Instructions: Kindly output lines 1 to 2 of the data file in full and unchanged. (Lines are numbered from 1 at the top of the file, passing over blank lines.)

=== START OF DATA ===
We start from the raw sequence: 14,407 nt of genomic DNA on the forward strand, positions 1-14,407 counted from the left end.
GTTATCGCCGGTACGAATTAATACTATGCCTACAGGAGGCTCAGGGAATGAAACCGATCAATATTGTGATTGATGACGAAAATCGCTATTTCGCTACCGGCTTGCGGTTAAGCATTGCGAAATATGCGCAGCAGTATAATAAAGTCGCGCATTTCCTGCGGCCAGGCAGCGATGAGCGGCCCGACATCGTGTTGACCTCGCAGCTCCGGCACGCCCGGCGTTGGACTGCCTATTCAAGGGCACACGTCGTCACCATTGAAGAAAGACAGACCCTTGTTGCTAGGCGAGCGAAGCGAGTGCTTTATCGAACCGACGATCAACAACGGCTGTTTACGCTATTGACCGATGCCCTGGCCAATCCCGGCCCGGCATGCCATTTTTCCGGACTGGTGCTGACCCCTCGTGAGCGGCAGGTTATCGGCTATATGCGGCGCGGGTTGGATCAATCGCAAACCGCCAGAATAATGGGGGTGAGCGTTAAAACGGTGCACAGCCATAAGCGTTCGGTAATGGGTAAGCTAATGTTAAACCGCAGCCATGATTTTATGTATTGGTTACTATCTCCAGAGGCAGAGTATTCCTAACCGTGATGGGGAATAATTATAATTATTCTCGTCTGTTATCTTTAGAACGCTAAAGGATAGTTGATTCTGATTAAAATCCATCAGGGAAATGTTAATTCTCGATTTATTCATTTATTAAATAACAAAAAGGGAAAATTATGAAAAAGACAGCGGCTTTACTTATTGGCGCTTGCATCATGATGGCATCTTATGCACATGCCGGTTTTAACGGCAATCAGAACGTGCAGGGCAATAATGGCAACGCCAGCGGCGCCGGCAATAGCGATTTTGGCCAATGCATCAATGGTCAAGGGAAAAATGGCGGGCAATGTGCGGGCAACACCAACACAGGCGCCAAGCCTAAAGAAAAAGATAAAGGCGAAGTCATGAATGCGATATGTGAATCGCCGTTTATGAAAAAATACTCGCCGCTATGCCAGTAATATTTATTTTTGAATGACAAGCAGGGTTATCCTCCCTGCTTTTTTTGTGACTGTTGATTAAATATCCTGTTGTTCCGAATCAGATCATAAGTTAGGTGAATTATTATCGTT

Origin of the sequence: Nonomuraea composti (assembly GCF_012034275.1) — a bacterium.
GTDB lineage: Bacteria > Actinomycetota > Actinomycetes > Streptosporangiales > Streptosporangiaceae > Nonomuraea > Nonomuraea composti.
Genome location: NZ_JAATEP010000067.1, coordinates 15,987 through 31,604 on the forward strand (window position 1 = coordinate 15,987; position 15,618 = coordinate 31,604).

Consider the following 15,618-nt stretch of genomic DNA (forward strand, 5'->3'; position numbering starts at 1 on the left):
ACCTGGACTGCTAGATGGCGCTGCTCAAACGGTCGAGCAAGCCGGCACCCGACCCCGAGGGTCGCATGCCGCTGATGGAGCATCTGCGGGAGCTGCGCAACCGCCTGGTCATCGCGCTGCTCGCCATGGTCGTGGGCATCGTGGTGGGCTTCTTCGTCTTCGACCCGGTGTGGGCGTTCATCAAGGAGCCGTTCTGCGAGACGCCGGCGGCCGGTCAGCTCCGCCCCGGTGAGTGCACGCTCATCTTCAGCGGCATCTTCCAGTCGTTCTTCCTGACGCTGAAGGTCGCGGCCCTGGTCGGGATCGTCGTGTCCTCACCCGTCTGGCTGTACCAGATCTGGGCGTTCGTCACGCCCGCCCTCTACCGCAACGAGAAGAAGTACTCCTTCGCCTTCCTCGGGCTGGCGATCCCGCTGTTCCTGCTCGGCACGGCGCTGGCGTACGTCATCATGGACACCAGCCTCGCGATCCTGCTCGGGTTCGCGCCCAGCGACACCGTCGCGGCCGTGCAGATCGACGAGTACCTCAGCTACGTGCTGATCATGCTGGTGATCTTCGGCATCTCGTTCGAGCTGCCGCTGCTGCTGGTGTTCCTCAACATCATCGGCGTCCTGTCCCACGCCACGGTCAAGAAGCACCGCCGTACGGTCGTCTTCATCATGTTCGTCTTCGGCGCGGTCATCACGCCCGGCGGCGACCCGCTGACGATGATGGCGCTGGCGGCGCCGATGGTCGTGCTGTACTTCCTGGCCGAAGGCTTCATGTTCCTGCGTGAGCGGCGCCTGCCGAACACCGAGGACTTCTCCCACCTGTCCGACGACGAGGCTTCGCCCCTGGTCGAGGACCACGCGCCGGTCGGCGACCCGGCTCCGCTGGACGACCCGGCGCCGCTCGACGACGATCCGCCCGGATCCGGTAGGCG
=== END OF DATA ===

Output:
We start from the raw sequence: 14,407 nt of genomic DNA on the forward strand, positions 1-14,407 counted from the left end.
GTTATCGCCGGTACGAATTAATACTATGCCTACAGGAGGCTCAGGGAATGAAACCGATCAATATTGTGATTGATGACGAAAATCGCTATTTCGCTACCGGCTTGCGGTTAAGCATTGCGAAATATGCGCAGCAGTATAATAAAGTCGCGCATTTCCTGCGGCCAGGCAGCGATGAGCGGCCCGACATCGTGTTGACCTCGCAGCTCCGGCACGCCCGGCGTTGGACTGCCTATTCAAGGGCACACGTCGTCACCATTGAAGAAAGACAGACCCTTGTTGCTAGGCGAGCGAAGCGAGTGCTTTATCGAACCGACGATCAACAACGGCTGTTTACGCTATTGACCGATGCCCTGGCCAATCCCGGCCCGGCATGCCATTTTTCCGGACTGGTGCTGACCCCTCGTGAGCGGCAGGTTATCGGCTATATGCGGCGCGGGTTGGATCAATCGCAAACCGCCAGAATAATGGGGGTGAGCGTTAAAACGGTGCACAGCCATAAGCGTTCGGTAATGGGTAAGCTAATGTTAAACCGCAGCCATGATTTTATGTATTGGTTACTATCTCCAGAGGCAGAGTATTCCTAACCGTGATGGGGAATAATTATAATTATTCTCGTCTGTTATCTTTAGAACGCTAAAGGATAGTTGATTCTGATTAAAATCCATCAGGGAAATGTTAATTCTCGATTTATTCATTTATTAAATAACAAAAAGGGAAAATTATGAAAAAGACAGCGGCTTTACTTATTGGCGCTTGCATCATGATGGCATCTTATGCACATGCCGGTTTTAACGGCAATCAGAACGTGCAGGGCAATAATGGCAACGCCAGCGGCGCCGGCAATAGCGATTTTGGCCAATGCATCAATGGTCAAGGGAAAAATGGCGGGCAATGTGCGGGCAACACCAACACAGGCGCCAAGCCTAAAGAAAAAGATAAAGGCGAAGTCATGAATGCGATATGTGAATCGCCGTTTATGAAAAAATACTCGCCGCTATGCCAGTAATATTTATTTTTGAATGACAAGCAGGGTTATCCTCCCTGCTTTTTTTGTGACTGTTGATTAAATATCCTGTTGTTCCGAATCAGATCATAAGTTAGGTGAATTATTATCGTT